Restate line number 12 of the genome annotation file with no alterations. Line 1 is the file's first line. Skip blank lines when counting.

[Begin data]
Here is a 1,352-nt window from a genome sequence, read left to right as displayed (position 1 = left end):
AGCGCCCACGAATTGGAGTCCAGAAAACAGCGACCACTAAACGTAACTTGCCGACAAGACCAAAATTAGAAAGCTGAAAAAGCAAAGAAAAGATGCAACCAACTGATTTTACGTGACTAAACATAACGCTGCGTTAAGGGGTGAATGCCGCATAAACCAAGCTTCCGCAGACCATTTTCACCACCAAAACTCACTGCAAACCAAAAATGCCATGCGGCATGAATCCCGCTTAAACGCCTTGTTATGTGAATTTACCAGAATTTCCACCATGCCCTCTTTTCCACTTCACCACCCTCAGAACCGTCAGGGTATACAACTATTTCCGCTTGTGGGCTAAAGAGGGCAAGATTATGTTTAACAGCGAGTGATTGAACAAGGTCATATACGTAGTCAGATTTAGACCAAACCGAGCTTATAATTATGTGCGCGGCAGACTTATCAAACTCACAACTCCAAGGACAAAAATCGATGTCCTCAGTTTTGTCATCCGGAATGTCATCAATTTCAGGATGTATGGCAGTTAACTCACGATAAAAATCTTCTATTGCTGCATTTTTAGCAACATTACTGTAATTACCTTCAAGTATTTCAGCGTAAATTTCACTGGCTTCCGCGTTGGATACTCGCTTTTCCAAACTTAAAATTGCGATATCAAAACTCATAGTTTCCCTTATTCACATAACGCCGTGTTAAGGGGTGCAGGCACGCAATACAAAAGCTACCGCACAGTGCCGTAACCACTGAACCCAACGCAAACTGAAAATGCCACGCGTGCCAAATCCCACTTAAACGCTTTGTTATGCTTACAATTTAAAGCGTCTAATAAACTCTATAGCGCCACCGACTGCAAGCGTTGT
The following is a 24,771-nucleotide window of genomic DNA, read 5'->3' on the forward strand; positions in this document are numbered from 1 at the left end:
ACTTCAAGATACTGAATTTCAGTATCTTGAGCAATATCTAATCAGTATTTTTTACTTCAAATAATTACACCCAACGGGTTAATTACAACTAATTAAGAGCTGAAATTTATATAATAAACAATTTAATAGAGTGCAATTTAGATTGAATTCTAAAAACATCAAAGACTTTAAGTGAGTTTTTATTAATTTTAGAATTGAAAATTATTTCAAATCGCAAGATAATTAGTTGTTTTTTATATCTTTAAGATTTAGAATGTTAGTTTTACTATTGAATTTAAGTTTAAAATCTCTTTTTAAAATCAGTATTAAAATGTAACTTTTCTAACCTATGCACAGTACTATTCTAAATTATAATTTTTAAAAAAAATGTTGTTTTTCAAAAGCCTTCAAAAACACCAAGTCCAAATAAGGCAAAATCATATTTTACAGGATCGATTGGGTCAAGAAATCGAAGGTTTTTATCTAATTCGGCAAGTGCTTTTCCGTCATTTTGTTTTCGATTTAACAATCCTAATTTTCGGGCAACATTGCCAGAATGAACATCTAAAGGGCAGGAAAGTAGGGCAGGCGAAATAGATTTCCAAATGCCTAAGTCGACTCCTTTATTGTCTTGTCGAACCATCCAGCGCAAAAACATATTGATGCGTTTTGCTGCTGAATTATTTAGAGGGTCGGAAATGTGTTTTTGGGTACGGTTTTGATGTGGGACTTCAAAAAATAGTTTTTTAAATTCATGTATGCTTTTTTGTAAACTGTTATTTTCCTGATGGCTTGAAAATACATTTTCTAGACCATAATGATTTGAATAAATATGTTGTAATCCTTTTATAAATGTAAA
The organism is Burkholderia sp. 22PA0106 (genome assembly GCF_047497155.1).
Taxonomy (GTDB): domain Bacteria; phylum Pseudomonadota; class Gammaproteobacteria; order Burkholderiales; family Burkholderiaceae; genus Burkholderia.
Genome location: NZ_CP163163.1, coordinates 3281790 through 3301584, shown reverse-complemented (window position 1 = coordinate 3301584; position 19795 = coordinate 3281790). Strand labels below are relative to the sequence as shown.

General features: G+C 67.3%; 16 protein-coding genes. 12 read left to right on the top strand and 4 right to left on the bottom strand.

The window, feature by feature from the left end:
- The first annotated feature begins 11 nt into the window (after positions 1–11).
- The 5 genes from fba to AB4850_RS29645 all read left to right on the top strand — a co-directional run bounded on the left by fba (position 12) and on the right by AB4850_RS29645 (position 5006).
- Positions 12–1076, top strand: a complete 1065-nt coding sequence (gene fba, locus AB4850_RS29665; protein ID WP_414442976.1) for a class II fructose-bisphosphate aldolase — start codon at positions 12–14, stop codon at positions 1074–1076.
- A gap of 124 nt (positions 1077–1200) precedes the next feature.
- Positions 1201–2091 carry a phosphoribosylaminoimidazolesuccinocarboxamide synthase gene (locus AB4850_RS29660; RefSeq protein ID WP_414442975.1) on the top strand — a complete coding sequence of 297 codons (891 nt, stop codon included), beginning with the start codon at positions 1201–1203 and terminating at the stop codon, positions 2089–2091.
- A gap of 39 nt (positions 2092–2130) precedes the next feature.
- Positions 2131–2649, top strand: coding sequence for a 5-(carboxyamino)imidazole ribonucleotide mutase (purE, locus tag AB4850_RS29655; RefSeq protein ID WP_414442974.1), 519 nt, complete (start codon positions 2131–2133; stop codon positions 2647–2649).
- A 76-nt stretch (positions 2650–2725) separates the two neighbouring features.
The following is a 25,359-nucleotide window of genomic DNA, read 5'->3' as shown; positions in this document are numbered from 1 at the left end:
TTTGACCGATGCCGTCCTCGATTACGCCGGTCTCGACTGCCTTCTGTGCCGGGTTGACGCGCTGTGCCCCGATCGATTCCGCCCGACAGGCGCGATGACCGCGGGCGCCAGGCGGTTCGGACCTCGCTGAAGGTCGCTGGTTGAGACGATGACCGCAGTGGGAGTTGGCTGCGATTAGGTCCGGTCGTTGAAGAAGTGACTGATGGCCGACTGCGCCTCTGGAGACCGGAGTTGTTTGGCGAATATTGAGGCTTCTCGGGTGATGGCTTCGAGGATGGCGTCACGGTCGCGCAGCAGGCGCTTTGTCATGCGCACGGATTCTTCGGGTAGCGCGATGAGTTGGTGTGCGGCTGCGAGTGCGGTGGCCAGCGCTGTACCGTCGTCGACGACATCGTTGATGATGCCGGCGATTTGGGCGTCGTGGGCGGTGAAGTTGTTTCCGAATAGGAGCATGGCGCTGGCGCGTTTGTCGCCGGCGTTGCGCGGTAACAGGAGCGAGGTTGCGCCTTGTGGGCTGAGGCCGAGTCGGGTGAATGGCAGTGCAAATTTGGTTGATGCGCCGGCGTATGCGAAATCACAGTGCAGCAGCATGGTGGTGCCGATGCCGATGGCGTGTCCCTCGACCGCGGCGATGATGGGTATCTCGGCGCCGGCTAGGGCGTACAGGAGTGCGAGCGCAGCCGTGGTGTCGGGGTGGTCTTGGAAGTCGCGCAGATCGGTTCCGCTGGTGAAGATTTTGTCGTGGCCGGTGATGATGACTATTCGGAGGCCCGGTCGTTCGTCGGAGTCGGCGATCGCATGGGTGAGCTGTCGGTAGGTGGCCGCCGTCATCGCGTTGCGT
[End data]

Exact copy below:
- Positions 12–1076, top strand: a complete 1065-nt coding sequence (gene fba, locus AB4850_RS29665; protein ID WP_414442976.1) for a class II fructose-bisphosphate aldolase — start codon at positions 12–14, stop codon at positions 1074–1076.